For gay, transgender, lesbian or bisexual individuals and families, there has long been comfort in numbers.
And while there are LGBT communities in all metro areas, some are larger than others.
Yes, San Francisco tops the charts, but there are also other cities that have a large and thriving LGBT presence that would not necessarily come first to mind, either.
Here's a look at metro markets in the U.S. ranked by the size of their LGBT populations. Most are well past the national average of 4.1% of people identifying as gay, transgender, lesbian or bisexual. In comparison, the New York metro area, which includes a swath of New Jersey, stands at 4%. It is actually 23 on the list. Atlanta is No. 19, at 4.2%.
While all have robust numbers, these cities stand out in a number of other ways, from laws ensuring equality of treatment in everything from city jobs to law enforcement to a vibrant gay cultural and business scene.
San Francisco, Oakland and Hayward, Calif.: The San Francisco area has the biggest proportion of LGBT residents in the country, weighing in at 6.2%. It also has some of the nation's strongest local non-discrimination ordinances ensuring equality and fairness in law enforcement and in access to city jobs, benefits and services. San Francisco first became a major destination during WWII when the U.S. Navy discharged gay sailors who were being expelled from the service at Treasure Island. Attracted by a city that already had a reputation for openness, some decided to stay. Today San Francisco is tops when it comes to the annual Human Rights Campaign Municipal Equality Index, earning a score of 116 points, impressive given 100 is a perfect score.
Portland, Vancouver, Hillsboro, Wa. and Ore.: At 5.4%, the Portland area has the second-largest LGBT community in the country. The Portland Pride Festival draws visitors from across the West Coast, with a three-day-long celebration each June at Waterfront Park as well as an annual parade. Portland earns a fairly high score of 88 on the HRCME index. It's not a perfect score, though, with only half credit in terms in the equality index's rating of municipal services and law enforcement.
Austin and Round Rock, Texas: Texas may still be a red state, but Austin is an oasis for the lesbian, gay, bisexual and trans community. The number of people identifying at LGBT is just a shade smaller in university-rich Austin as it is in tech-crazy Portland, at 5.3 percent. The city boasts the Austin Gay & Lesbian International Film Festival as well as a gay and lesbian chamber of commerce. The HRCME index gives Austin a perfect score as well as 12 bonus points, for 112 total, or just 4 points below San Fran.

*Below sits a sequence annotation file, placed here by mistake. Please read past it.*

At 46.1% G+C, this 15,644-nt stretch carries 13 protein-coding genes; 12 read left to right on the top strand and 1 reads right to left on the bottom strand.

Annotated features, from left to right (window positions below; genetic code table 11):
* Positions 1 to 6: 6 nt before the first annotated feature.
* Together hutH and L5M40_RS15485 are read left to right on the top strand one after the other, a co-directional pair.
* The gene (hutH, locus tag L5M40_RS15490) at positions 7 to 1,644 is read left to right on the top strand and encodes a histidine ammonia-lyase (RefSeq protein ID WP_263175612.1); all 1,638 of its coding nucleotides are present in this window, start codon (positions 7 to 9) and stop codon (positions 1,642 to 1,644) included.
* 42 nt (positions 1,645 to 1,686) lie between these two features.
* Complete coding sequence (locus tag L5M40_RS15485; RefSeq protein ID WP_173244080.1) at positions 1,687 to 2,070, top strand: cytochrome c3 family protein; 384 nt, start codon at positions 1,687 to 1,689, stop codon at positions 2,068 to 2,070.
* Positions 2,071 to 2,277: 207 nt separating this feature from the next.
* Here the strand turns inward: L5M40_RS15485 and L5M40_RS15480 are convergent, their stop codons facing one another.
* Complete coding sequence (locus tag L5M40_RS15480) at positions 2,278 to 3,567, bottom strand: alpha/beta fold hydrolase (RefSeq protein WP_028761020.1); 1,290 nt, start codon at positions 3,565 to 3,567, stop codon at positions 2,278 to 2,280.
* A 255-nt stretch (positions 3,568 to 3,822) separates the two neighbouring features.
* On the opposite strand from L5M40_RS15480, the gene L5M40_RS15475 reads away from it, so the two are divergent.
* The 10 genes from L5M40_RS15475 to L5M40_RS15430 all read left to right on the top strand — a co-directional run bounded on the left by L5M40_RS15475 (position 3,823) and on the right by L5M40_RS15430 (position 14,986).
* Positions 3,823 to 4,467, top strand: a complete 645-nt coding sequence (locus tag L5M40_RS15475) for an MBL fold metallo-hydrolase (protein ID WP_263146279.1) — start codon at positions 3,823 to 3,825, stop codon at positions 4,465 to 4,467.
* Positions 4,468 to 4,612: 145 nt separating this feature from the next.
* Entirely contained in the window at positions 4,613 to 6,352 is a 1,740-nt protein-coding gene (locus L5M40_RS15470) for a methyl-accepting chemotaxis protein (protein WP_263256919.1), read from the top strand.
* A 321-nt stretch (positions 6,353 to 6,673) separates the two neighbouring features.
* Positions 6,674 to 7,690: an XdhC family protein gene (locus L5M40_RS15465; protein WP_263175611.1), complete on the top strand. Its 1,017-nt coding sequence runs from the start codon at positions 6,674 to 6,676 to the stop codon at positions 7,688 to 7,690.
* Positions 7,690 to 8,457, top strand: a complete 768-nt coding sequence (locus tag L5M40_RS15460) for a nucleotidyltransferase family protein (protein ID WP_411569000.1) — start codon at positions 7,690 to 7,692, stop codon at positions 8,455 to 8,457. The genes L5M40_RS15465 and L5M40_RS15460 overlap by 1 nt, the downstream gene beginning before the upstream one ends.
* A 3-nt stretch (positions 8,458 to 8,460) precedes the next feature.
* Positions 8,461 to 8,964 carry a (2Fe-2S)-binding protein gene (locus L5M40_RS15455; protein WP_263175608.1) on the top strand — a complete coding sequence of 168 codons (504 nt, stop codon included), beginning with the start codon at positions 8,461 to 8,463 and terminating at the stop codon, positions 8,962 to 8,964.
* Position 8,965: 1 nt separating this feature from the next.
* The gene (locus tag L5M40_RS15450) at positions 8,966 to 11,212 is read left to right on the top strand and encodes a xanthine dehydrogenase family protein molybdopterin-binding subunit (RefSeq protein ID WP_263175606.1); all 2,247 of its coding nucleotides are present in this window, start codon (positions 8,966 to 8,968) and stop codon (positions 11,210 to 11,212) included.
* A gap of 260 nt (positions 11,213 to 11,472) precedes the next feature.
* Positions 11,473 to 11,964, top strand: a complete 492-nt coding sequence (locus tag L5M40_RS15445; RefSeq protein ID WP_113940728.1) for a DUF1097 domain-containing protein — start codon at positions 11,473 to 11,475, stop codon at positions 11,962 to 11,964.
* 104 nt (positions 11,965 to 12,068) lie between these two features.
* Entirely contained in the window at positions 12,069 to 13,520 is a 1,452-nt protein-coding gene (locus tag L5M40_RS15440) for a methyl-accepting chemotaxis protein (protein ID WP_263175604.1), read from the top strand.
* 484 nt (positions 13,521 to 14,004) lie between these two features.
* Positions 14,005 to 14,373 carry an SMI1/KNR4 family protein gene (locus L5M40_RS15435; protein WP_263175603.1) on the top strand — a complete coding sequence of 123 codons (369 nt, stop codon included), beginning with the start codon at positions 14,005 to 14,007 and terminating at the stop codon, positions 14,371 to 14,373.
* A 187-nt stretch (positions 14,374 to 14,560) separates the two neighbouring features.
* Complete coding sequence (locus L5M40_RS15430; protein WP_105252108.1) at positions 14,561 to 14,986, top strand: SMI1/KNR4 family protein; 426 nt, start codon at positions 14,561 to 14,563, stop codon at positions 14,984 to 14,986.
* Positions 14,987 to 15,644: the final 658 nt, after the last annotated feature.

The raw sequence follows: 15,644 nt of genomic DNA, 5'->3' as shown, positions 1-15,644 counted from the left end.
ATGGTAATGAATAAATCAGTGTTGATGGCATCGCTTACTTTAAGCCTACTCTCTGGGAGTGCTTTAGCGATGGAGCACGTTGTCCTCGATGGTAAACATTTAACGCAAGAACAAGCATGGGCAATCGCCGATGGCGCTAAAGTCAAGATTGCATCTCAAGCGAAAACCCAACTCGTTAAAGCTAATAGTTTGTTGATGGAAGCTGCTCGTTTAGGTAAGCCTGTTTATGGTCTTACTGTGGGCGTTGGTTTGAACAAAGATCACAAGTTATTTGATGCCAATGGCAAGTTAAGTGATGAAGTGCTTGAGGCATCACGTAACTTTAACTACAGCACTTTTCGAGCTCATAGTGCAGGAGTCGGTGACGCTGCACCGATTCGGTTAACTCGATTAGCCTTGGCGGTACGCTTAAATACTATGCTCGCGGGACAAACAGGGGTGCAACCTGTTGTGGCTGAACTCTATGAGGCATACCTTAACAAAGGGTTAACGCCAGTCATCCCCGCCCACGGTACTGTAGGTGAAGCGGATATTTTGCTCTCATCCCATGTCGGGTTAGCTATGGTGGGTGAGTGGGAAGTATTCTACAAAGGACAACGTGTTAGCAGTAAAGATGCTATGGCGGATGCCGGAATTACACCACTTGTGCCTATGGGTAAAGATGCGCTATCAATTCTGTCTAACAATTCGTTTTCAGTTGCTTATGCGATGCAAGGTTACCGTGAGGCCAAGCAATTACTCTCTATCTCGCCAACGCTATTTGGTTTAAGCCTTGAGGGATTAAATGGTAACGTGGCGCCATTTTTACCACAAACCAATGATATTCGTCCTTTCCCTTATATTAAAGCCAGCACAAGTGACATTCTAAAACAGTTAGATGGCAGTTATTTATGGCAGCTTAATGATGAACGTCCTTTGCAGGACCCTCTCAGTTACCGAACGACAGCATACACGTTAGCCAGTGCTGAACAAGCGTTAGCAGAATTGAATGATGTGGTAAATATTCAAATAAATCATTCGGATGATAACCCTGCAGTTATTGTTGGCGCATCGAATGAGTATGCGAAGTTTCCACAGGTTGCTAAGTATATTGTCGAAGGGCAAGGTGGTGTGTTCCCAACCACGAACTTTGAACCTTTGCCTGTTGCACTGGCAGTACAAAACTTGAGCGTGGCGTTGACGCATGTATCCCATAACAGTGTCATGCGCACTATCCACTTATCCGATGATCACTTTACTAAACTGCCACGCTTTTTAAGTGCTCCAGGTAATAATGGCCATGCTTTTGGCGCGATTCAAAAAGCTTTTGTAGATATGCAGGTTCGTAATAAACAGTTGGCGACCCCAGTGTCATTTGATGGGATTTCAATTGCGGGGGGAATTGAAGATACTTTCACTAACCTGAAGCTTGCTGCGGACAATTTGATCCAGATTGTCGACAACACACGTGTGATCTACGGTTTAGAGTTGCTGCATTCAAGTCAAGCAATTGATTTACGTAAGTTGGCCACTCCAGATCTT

New Orleans and Metairie, La.: The New Orleans area is a significant national hub for the LGBT community, accounting for 5.1% of the total population. It is also home to Halloween New Orleans, a three-day festival that is a major draw for the LGBT community. Then again, if you love festivals and like to party, there's no lack of options throughout the year in the Big Easy. The cost of renting or buying a house is also far cheaper than in Portland or San Francisco. New Orleans scores an 89 on the HRCME index, plus 14 bonus points.
Seattle, Tacoma and Bellevue, Wash.: Seattle has not one but two annual Pride festivals. The city is also home to the two largest LGBTQ choruses in the world, Seattle Men's Chorus and Seattle Women's Chorus. People identifying as lesbian, gay, bisexual and trans make up 4.8% of the population of the Seattle area. Seattle's hospitals have won recognition for their dedication to equality for LGBT patients as well. Seattle scores a perfect 100 on the Human Rights Campaign Municipal Equality Index, or HRCME index, plus 4 bonus points.
Boston, Cambridge, Newton, Mass., N.H.: The Boston area has arguably the largest and most prestigious collections of universities and colleges in the world. And college towns tend to be more open and friendly than their more run-of-the-mill counterparts. At 4.8%, the Boston area is tied with Seattle as the city with the nation's fifth largest LGBT community. Boston also scores perfectly on the HRCME index, while also earning 10 bonus points, giving it one of the highest ratings in the country.
Salt Lake City, Utah: It may be a hot bed of Mormonism, but Salt Lake City is fast earning a reputation as one of the country's friendliest cities when it comes to LGBT families and individuals. Recently passed Utah legislation bars discrimination in housing and gender in housing and employment. People identifying at lesbian, gay, bisexual or trans make up 4.7% of the population of the Salt Lake City area. Still, more needs to be done, with the metro region earning a total score of 69 on the HRCME index.
Los Angeles, Long Beach and Anaheim, Calif.: L.A. has a long and rich history of LGBT activism. Back in 2012, then Mayor Antonio R. Villaraigosa hosted a reception for an exhibit celebrating 60 years of activism by 40 different LGBT civil rights groups like the L.A. Gay & Lesbian Center. In the Los Angeles area, 4.6 percent of residents identify as lesbian, gay, bisexual or transgender. L.A. comes up short just two points from San Francisco on the HRCME equality index, with a total score of 114.